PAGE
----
is obliged to abandon the siege, and is pursued by Rawdon, p. 96. He pursues his lordship and offers him battle, idem. Greene's letter concerning Gates, p. 98. The miseries attending the war in South Carolina, p. 99. Extracts from letters.of lord George Germaine, p. 100. The affair of colonel Hayne, who is executed by the joint order of lord Rawdon and colonel Balfour, p, 102. The operations in Virginia under generals Phillips and Arnoid, p. 107. The marquis de la Fayette makes a rapid march from Baltimore to Richmond, p. 109. Lord Cornwallis joins the British in Virginia, p. 111~is disconcerted in his attempts to crush the maiquis, p. 112. The marquis joined by the Pennsylvania line under general Wayne, p. 115. His lordship commences a retrograde movement, p. 116. Wayne attacks his lordship, and extricates himself by means of it, p. 117. General Washington's army in want of provision, p. 119. Count de Barras arrives at Boston to take the command of the French squadron at Newport, p. 120. Washington meets Rochambeau at Weathersfield, idem. Washington's letters intercepted and conveyed to New York, p. 122. The French troops join the Americans under Walisington, p. 123. The plan of operations changed, and the allied troops march for Philadelphia, p. 126. The behaviour of the French troops while at Newport, and on their march to join general Washington, p. 128. Don Galvez completes the conquest of West Florida, p. 129. Sir Samuel Hood and count de Grasse engage, p. 132. Tobago taken by the French, p. 133. A subscription for a loan opened by congress for the support of the South Caro
linians and Georgians driven from their country by the enemy, p. 136. The heroism of the whig ladies in Charlestown, p. 138. The treatment of the gentlemen removed from Charlestown to St. Auguftine, p. 139–of the continental officers, p. 141. Complaints of severities exercised toward the American marine prisoners at New York, p. 143. The particular evils produced by the paper currency, p. 144—the extinction of it occasions no convulsion, p. 145. A number of the ships from Statia taken by the French, p. 146.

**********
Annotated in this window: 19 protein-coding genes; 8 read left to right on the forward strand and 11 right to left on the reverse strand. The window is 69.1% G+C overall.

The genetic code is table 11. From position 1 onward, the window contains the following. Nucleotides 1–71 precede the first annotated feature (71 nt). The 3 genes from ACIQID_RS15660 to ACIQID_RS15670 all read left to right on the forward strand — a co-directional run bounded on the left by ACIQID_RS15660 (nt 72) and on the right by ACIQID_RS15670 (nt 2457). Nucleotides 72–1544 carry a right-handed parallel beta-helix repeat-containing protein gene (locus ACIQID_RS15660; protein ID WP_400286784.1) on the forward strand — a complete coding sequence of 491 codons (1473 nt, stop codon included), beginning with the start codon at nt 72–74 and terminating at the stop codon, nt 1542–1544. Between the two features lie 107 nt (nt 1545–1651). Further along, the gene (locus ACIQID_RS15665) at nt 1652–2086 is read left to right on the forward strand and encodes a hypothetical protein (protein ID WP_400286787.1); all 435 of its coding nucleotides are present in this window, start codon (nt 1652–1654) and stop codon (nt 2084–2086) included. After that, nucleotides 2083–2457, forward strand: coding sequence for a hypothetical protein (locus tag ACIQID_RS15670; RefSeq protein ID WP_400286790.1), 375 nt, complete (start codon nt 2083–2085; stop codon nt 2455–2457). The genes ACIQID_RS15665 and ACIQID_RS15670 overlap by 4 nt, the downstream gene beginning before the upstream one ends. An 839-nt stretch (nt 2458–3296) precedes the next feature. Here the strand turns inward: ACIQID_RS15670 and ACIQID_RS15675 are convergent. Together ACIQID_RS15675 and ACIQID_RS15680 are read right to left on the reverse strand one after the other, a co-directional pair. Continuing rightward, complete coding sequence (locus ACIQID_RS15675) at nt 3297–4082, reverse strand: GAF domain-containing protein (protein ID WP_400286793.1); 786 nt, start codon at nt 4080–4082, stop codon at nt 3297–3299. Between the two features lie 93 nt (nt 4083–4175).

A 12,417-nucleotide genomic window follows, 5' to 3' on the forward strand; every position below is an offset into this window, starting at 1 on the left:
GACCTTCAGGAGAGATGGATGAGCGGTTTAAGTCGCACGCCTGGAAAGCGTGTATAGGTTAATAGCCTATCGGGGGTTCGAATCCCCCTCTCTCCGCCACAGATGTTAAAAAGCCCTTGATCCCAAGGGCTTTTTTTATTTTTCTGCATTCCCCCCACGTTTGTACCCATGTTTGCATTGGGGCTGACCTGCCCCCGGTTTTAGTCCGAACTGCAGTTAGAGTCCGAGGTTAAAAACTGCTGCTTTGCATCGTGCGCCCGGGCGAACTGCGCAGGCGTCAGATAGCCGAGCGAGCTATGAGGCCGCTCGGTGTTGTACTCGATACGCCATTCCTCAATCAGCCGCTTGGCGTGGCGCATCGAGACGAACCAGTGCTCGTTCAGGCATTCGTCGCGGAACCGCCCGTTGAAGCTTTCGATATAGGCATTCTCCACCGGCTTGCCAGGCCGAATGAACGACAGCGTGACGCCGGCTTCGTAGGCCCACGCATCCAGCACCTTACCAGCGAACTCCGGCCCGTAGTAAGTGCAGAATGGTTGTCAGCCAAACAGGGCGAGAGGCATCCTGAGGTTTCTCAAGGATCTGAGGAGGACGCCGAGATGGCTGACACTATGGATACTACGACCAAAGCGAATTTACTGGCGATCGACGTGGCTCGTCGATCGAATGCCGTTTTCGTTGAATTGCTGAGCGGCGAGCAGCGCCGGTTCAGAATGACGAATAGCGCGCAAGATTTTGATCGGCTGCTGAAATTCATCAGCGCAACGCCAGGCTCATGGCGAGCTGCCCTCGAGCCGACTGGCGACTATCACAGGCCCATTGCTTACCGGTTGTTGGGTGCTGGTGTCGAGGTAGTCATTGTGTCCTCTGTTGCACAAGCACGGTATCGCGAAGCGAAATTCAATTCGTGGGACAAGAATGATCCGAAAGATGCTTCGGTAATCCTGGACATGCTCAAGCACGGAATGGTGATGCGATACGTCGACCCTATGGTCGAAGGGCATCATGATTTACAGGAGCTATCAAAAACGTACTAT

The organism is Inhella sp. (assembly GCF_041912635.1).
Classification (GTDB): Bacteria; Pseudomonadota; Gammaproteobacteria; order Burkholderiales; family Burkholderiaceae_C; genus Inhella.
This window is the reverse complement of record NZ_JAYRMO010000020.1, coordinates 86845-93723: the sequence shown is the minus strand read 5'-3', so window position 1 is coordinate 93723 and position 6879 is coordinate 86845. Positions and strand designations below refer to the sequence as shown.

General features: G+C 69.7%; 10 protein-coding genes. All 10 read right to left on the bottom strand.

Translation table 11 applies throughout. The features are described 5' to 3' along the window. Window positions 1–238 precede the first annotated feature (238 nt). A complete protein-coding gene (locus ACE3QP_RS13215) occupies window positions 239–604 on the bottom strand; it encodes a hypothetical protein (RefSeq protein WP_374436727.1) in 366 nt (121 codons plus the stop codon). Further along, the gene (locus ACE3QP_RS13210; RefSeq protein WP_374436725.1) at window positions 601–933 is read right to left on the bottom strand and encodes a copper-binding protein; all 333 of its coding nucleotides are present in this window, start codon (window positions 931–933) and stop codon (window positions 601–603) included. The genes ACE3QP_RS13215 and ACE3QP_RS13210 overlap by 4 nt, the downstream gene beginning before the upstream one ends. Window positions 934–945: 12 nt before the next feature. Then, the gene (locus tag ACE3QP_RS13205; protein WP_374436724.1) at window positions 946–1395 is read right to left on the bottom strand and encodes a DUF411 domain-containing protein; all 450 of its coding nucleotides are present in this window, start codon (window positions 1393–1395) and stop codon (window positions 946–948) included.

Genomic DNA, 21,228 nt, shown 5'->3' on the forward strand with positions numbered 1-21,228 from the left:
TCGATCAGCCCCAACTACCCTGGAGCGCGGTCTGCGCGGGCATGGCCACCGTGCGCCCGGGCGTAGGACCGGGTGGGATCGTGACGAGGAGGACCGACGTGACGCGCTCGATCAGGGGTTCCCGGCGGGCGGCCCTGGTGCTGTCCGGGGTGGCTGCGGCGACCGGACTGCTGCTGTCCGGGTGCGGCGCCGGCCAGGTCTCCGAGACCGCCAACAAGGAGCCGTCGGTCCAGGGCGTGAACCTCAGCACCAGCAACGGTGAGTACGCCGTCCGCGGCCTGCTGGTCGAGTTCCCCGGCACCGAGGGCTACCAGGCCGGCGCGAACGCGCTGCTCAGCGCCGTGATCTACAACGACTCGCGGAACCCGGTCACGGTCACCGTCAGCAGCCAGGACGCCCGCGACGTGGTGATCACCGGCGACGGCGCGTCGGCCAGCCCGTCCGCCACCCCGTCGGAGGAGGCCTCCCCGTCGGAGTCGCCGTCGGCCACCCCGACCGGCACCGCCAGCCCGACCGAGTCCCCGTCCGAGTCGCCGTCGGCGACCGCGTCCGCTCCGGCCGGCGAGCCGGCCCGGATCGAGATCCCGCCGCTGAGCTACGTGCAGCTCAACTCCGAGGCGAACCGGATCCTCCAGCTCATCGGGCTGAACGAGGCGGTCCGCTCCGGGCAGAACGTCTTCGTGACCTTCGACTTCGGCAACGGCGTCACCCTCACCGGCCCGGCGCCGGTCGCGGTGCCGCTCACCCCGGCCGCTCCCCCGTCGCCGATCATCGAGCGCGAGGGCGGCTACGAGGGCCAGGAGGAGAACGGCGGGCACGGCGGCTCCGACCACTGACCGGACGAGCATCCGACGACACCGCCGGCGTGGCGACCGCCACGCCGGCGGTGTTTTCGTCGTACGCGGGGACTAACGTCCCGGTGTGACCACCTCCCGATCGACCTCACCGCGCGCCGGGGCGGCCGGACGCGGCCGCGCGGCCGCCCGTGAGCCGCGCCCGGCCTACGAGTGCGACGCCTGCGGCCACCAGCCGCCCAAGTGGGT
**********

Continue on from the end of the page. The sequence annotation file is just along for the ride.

LETTER V. P. 147-162. Commodore Johnstone is attacked by Mr. de Suffrein, p. 148 - the commodore takes several large Dutch East India ships, p. 150. Admirals Hyde Parker and Zoutman engage on the Dogger-bank, p. 152. Minorca is attacked by the Spaniards and French, p. 158. The combined fleets cruise at the mouth of the British channel, idem. Extracts from some letters to Mr. Vergennes, p. 161.
LETTER VI. P. 163-212. Acts of congress, p. 163. General Greene demands from the British commanders, the reasons for the execution of Hayne, Balfour's answer, and Greene's reply, p. 165. Greene engages lieut. colonel Stewart at the Eutaw Springs, p. 168. Stewart abandons the Eutaw, p. 170. Governor Rutledge retaliates for Balfour's conduct, p. 172. A fpirit of mutiny among Greene's troops, p. 173-his letter to general Gould, p. 174. He marches toward Dorchester, and by his maneuvres induces the British garrison to abandon the place, p. 176. General Pickens's expedition against the Cherokees, p. 177. ' Arnold's enterprise against New London, p. 178. De Barras fails from Rhode Island, p. 181. Sir Samuel Hood arrives at Sandy Hook, p. 181. De Graffè arrives in the Chesapeak, and engages admiral Graves, p. 182. De Barras arrives in the Chesapeak, p. 184, Lord Cornwallis repairs to York Town and Gloucester, p. 185. The allied troops arrive at the Head of Elk, p. 186-join the troops under the marquis de la Fayette, p. 187-march and inveit York Town, p. 188. Washington's letter to de Gralle, p. 189. The trenches-opened by the combined armies before York Town, p. 191. A capitulation settled, and the posts of York Town and Gloucester surrendered, p. 195. The British feet and arıny destined for the relief of lord Cornwallis arrive off Chesapeak after his surrender, and therefore return, p. 198. De Grasse fails for the West Indies, p. 199. Acts of congress on their hearing of the reduction of the British army, p. 200,